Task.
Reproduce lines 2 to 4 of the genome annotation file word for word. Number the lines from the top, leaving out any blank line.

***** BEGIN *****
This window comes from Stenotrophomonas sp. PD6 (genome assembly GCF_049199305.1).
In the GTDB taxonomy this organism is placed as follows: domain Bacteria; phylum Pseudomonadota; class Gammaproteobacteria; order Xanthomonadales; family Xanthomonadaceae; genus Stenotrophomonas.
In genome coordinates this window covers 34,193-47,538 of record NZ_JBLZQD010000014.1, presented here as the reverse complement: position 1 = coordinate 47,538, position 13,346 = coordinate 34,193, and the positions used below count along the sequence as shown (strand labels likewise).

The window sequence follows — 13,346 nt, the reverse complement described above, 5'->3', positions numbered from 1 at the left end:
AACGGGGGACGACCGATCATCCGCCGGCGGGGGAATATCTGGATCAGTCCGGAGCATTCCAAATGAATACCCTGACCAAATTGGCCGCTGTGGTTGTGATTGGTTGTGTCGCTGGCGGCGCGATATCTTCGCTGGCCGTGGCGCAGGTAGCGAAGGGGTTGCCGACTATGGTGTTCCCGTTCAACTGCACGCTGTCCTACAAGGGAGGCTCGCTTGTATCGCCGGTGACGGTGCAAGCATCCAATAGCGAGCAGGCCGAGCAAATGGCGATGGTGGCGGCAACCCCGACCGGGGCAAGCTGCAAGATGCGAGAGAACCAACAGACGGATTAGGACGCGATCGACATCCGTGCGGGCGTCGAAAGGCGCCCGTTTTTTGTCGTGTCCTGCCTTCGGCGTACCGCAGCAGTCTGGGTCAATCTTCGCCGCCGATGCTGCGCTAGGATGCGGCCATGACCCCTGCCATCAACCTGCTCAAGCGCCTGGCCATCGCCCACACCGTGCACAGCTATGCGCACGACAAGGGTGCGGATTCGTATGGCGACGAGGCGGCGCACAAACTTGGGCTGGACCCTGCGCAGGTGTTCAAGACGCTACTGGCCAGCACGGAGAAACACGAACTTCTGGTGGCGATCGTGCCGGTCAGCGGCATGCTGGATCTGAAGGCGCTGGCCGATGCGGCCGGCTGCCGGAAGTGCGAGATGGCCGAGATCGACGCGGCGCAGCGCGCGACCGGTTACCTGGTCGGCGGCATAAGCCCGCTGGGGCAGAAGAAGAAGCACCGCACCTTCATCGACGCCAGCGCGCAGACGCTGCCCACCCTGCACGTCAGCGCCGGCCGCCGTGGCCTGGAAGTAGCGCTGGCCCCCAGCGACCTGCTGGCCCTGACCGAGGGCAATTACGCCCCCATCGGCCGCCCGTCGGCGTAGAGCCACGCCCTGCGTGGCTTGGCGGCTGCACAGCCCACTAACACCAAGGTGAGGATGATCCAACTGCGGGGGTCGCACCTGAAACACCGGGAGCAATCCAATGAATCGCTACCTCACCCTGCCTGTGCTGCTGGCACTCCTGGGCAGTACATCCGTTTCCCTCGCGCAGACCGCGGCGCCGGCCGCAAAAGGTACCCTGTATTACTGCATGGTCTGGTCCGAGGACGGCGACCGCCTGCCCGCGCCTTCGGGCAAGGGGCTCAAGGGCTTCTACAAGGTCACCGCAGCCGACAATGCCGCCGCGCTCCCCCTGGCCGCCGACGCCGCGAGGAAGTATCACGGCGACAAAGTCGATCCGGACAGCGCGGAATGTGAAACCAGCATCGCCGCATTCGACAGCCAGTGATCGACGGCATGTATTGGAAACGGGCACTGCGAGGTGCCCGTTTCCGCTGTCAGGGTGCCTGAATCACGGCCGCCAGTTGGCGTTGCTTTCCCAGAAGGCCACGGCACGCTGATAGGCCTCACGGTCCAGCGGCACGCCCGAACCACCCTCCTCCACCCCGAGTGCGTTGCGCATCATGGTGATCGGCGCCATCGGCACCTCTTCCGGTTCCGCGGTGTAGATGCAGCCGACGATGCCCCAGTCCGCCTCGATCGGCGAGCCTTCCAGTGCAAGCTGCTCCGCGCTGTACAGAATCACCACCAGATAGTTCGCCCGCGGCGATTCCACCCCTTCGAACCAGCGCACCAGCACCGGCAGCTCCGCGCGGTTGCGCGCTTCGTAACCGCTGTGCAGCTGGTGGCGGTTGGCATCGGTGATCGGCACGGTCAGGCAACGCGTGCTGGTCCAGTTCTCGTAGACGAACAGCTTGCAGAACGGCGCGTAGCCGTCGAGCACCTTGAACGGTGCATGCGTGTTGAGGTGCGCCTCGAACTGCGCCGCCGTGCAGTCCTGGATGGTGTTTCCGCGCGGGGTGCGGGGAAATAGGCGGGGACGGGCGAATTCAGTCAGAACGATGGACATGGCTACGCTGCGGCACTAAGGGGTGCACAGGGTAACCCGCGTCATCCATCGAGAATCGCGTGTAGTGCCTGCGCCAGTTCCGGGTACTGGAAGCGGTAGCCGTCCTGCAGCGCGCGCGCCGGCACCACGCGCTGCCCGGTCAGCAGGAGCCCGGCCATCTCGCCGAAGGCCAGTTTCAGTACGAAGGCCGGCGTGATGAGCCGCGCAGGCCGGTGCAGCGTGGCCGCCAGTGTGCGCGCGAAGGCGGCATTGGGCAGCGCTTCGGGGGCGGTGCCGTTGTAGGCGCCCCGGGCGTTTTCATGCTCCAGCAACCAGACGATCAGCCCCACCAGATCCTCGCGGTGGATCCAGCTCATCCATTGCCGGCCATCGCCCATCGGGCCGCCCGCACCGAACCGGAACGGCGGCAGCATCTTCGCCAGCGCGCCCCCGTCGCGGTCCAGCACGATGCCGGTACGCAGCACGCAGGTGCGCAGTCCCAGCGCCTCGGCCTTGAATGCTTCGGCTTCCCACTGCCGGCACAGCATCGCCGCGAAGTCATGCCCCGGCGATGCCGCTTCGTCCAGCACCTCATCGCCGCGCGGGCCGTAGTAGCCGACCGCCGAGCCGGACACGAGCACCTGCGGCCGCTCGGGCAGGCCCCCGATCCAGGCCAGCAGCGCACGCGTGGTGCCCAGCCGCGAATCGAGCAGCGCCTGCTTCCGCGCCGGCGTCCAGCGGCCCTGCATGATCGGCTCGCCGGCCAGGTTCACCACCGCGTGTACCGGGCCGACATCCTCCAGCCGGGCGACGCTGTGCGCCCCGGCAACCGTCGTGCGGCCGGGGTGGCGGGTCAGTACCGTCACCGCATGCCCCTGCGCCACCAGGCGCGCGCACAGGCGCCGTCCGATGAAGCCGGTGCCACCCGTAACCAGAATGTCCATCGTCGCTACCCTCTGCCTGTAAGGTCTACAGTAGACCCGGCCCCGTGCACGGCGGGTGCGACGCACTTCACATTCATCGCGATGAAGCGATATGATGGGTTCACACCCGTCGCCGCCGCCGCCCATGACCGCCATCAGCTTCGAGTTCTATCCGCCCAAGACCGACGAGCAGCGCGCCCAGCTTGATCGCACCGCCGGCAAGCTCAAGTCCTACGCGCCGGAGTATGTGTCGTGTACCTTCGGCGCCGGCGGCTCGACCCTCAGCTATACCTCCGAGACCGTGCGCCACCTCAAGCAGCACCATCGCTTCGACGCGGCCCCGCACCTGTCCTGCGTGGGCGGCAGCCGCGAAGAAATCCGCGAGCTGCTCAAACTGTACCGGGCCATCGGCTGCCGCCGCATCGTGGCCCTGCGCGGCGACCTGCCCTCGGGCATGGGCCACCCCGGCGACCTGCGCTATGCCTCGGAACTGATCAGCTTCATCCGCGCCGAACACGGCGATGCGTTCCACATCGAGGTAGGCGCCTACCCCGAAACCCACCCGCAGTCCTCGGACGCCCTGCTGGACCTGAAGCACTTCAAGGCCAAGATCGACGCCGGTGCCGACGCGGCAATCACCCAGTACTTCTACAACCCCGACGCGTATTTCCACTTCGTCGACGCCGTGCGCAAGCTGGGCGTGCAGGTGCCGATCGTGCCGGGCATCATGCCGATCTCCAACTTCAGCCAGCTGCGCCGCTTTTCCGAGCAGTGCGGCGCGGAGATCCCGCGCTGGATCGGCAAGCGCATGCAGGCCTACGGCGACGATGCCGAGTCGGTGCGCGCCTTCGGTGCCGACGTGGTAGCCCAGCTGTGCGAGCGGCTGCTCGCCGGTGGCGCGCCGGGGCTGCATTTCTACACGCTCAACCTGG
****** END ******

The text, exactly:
In the GTDB taxonomy this organism is placed as follows: domain Bacteria; phylum Pseudomonadota; class Gammaproteobacteria; order Xanthomonadales; family Xanthomonadaceae; genus Stenotrophomonas.
In genome coordinates this window covers 34,193-47,538 of record NZ_JBLZQD010000014.1, presented here as the reverse complement: position 1 = coordinate 47,538, position 13,346 = coordinate 34,193, and the positions used below count along the sequence as shown (strand labels likewise).

The window sequence follows — 13,346 nt, the reverse complement described above, 5'->3', positions numbered from 1 at the left end: